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. Chimpanzees Found To Use Tools To Hunt Mammalian Prey

"Chimpanzees were observed making spear-like tools in a step-wise fashion, and subsequently using them with jabbing motions in an apparent effort to obtain lesser bushbabies (Galago senegalensis) from cavities in hollow branches or tree trunks. Bushbabies are nocturnal prosimians that retire to such hidden cavities during the day. Although there was only one successful attempt in 22 recorded instances of the chimpanzees using the spear-like tools to find and obtain prey, the researchers observed that tool-crafting and associated hunting behavior was systematic and consistent, suggesting that it was habitual."
by Staff Writers
Cambridge UK (SPX) Feb 23, 2007
Reporting findings that help shape our understanding of how tool use has evolved among primates, researchers have discovered evidence that chimpanzees, at least under some conditions, are capable of habitually fashioning and using tools to hunt mammalian prey. The work, reported by Jill Pruetz of Iowa State University and Paco Bertolani of the University of Cambridge, will appear online in the journal Current Biology on February 22nd.

Chimpanzees are well known for their ingenuity in using tools for some tasks, such as obtaining invertebrate insects from logs or pounding open hard nuts, but there had been only fleeting evidence of chimpanzees brandishing tools for bona fide hunting.

In the new work, researchers observed tool use in hunting by the Fongoli community of savanna-dwelling chimpanzees (Pan troglodytes verus) in southeastern Senegal.

Chimpanzees were observed making spear-like tools in a step-wise fashion, and subsequently using them with jabbing motions in an apparent effort to obtain lesser bushbabies (Galago senegalensis) from cavities in hollow branches or tree trunks. Bushbabies are nocturnal prosimians that retire to such hidden cavities during the day.

Although there was only one successful attempt in 22 recorded instances of the chimpanzees using the spear-like tools to find and obtain prey, the researchers observed that tool-crafting and associated hunting behavior was systematic and consistent, suggesting that it was habitual.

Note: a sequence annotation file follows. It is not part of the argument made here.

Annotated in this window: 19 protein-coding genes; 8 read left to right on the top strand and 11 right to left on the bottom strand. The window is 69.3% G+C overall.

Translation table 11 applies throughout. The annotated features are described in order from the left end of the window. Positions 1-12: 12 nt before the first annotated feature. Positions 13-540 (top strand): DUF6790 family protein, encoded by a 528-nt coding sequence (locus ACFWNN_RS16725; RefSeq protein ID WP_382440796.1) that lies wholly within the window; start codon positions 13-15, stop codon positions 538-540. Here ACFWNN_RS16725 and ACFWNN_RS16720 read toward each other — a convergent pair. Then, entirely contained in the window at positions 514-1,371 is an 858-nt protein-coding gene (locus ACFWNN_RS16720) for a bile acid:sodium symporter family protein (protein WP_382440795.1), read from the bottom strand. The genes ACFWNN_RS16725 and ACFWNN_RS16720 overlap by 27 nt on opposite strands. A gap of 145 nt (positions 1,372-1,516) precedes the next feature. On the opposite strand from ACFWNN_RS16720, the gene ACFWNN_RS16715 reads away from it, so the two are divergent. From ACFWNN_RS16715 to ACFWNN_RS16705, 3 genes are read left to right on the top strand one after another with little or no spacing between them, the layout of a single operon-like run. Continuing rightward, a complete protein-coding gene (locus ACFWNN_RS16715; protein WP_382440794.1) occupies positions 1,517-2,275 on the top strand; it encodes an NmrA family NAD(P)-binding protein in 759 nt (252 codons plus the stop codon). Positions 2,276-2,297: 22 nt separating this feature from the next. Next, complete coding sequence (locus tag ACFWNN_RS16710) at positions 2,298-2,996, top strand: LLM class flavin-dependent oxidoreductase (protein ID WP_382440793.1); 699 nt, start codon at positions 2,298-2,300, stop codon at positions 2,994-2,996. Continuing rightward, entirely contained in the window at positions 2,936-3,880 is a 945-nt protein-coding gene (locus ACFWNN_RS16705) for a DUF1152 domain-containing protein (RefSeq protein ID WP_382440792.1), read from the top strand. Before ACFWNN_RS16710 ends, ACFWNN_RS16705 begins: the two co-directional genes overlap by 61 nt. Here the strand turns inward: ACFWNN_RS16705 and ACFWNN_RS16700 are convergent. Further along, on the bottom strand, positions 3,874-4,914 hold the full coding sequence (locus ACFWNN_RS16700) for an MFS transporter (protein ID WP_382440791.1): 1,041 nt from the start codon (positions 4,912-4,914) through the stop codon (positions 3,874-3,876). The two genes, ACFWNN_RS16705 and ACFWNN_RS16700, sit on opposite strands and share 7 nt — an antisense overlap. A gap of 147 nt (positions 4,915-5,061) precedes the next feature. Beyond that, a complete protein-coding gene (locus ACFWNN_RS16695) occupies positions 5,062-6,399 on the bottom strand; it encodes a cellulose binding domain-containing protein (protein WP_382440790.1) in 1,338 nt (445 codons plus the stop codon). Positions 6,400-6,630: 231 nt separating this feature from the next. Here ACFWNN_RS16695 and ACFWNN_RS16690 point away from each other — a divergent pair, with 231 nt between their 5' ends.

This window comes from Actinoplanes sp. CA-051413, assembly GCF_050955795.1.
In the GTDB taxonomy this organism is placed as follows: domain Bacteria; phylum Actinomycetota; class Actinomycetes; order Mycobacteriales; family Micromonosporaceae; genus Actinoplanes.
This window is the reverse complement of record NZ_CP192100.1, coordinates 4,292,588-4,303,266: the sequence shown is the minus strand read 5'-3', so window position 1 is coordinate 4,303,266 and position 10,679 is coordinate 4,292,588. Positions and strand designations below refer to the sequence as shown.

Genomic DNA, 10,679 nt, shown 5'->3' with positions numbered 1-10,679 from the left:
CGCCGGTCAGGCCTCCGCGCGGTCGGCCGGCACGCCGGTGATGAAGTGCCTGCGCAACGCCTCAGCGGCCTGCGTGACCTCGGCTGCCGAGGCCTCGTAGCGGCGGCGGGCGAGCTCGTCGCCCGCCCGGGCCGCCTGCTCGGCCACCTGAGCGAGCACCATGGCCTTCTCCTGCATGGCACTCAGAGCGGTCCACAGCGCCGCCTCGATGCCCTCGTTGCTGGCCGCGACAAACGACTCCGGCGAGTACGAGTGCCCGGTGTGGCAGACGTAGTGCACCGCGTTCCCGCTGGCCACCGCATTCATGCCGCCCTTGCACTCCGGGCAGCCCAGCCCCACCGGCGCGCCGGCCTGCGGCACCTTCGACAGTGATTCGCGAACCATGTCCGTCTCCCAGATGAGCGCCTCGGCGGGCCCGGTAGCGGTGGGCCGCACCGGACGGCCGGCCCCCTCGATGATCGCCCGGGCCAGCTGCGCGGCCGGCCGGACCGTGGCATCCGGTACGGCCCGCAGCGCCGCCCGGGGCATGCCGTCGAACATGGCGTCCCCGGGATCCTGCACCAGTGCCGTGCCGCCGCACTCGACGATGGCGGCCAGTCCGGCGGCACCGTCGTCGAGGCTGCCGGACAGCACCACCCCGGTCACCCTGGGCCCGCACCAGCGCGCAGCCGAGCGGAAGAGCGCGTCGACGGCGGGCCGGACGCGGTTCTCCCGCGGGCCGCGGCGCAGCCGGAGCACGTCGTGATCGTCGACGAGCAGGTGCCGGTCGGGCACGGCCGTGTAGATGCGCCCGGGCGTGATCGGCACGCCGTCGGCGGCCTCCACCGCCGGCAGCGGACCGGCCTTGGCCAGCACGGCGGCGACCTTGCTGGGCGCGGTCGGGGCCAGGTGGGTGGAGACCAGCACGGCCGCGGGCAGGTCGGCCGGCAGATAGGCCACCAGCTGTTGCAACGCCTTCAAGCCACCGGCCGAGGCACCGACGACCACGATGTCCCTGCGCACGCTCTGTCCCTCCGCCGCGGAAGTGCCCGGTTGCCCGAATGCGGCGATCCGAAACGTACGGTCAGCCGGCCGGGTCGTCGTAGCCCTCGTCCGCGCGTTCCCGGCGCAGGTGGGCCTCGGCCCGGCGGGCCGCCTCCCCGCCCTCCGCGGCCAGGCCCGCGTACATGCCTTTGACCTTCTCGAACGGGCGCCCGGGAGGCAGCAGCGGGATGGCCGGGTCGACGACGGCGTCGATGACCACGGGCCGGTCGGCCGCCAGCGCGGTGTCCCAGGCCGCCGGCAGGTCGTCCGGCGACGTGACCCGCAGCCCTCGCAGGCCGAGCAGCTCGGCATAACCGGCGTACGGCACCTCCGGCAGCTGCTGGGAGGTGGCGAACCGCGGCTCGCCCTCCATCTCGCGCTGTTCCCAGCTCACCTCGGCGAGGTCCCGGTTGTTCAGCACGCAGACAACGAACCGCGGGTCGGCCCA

The hunting behavior included forceful jabbing motions into branch or trunk hollows, and chimpanzees were seen to subsequently open the hollows by breaking wood off from a distance, suggesting that the jabbing actions were intended to immobilize bushbabies, rather than rouse them from their cavities (bushbabies move quickly and might otherwise easily evade chimpanzees once roused).

Two notable aspects of the behavior observed in the Fongoli group were that on the one hand, it is rare for chimpanzees to consume prosimian prey-in other study sites, red colobus monkeys, hunted mainly by males, are the chimps' most common prey-and on the other hand, the tool use appeared to be primarily restricted to females and immature individuals.

These two behavior characteristics could both be related to the fact that the Fongoli community inhabits a mosaic savannah that is relatively dry, and where red colobus monkeys are absent.

This habitat may promote efforts-such as the observed tool use-to obtain meat through other means. The authors point out that the females and immature chimpanzees using the spear-like tools appear to be exploiting a niche relatively ignored by males, an observation that supports a previous hypothesis that female hominids played a role in the evolution of the earliest tool technology and suggests that this technology may have included tools for hunting.

The researchers include Jill D. Pruetz of Iowa State University in Ames, IA; Paco Bertolani of University of Cambridge in Cambridge, UK. J.P. was supported by grants from the National Geographic Society, Center for the Study of Violence at Iowa State University (ISU), ISU Foreign Travel Grant, ISU Faculty Professional Development Grant, and the American Society of Primatologists Conservation Grant during the study period. Pruetz et al.: "Savanna Chimpanzees, Pan troglodytes verus, Hunt with Tools." Publishing in Current Biology 17, March 6, 2007.

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Darwin Today At TerraDaily.com

St Petersburg Court Rejects Schoolgirl Suit Over Darwinism
St. Petersburg (RIA Novosti) Feb 22, 2007
A St. Petersburg court rejected Wednesday a lawsuit against Russia's education authorities over the compulsory teaching of evolution in schools. Maria Shraiber, a high school girl from Russia's second city, and her father, Kirill Shraiber have said their suit does not seek to abolish the teaching of Darwinism in schools, which was official dogma in Soviet times, but to give schoolchildren the right to study other theories regarding the origins of life.

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